FRANCE 09 Part 2

Monday was supposed to be a big bad thundery day. There was rain overnight but the morning was fair, cloudy but dry. Went for walk in the nearby fields before lunch and then decided to visit the famous zoo of La Palmyre with its 1600 animals.
They stress the conditions and the care supplied to the animals but one can’t help feeling somewhat sorry for the likes of the giraffes and lions in their miserable enclosures. Still, the zoo stresses its valuable research work and the value of its breeding programmes and, after all, how is Joe Soap and the kids ever going to see such animals at close quarters unless at a zoo.
Entrance fee is €14,00 and turns out to be much better value than the €13.00 you pay to enter Fota though in some cases, particularly with the giraffes, the animals are better off on the Cork island (of which I am a supporter).
Still they have no high platform where you can rub noses with the giraffes, no fascinating show like that of Palmyre’s Californian sea lions and the parakeets. The African gorillas, in a relatively spacious compound, are another highlight as are the polar bears, especially if you catch them swimming underwater.
Loads of monkeys, tamarinds, chimps, also a reptile house and animals (including a bunch of very lively cheetahs) too numerous to mention. We spent about four hours there and would have gone round again but the time was up!
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Temperatures are high again today as I drive for the breakfast croissants. Later head for Royan with double purpose: to see the Jardins du Monde and to restock on basics by calling to Leclerc.
Ten euro is the entrance fee to the gardens and they are just about worth it. If you have kids bring them as there is a large children’s area plus quite a few of the exhibits are also attractive to the young ones.
Highlights are the bonsai pavilion, the orchid and butterfly gardens and the 1800 year old tree that stands in the Tuscan garden.
The food on sale at Leclerc's is amazing. We ended up buying more food such as Stuffed Tomatoes and Moussaka from the Traiteur and a chunk of Tomme cheese but this time of the goat variety. Petrol is also much cheaper at the large supermarkets.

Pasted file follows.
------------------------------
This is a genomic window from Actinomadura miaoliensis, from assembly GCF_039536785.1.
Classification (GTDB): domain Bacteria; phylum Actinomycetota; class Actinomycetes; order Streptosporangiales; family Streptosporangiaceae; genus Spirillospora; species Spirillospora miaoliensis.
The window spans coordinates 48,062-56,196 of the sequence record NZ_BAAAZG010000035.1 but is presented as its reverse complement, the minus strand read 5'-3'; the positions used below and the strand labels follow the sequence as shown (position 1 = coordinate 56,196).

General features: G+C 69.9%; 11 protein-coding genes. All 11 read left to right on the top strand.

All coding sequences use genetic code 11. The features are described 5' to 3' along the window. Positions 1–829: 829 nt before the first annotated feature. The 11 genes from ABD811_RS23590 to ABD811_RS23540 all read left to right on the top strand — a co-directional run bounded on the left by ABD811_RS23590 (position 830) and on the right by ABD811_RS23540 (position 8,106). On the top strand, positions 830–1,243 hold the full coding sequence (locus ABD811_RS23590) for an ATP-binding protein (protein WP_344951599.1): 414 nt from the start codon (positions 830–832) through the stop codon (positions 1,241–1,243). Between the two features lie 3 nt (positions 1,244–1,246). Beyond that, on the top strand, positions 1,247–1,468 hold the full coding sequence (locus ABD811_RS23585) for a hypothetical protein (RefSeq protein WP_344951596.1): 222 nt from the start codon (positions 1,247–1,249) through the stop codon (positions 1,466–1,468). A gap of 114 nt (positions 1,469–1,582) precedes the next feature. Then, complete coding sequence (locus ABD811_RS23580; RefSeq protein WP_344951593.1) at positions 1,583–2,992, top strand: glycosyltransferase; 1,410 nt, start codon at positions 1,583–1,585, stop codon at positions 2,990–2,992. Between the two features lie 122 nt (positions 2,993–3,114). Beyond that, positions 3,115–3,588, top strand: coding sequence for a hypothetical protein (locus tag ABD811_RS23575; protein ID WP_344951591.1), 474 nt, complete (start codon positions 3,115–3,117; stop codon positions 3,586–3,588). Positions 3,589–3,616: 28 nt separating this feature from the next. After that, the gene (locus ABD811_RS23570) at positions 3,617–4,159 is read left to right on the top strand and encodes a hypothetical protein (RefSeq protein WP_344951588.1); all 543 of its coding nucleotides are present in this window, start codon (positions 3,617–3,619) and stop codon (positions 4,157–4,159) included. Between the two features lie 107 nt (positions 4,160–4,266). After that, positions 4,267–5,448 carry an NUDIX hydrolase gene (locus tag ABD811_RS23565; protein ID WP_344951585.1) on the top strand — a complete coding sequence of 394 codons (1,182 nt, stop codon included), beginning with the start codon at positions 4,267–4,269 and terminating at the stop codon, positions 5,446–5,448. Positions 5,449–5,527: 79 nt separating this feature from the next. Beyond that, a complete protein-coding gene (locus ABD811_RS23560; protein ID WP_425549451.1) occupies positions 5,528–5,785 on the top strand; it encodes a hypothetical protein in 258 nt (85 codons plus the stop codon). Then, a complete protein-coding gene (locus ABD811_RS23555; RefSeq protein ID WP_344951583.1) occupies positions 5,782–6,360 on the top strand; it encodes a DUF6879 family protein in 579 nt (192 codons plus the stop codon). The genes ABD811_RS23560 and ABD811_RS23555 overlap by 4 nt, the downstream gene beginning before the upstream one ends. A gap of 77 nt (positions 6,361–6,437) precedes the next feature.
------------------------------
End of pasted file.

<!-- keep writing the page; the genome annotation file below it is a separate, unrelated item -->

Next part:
In the afternoon, headed down to Meschers sur Gironde for the Plages des Nonne. Very few on this beautiful beach which had a Mediterranean feel to it with the palms and white cliffs. But it was the good old Atlantic that refreshed us and then we headed back for a late dinner made up largely of purchases at Leclerc's.
Hot again today and sometimes bothered. Drove to our old haunt of La Palmyre and caught the tail-end of the market. Down to the Tourist Office to get some info, including market times, but it was closed for lunch (12.30 to 2.00).
Second objective was to visit and climb the nearby Phare de la Coubre. That too was closed, both for lunch and more importantly repairs.
Mornac, one of the most beautiful villages in France, was next on the agenda. It is quite pretty but most of the artisans’ shops, which apparently keep the village alive, were closed. We enjoyed an ice cream in the shade and walked down to the port. But there was little activity. On a previous visit, kids were diving in to keep cool. No such luck on this occasion so we headed back for a dip in the pool and a check on possible venues for this evening’s dinner. Tough going!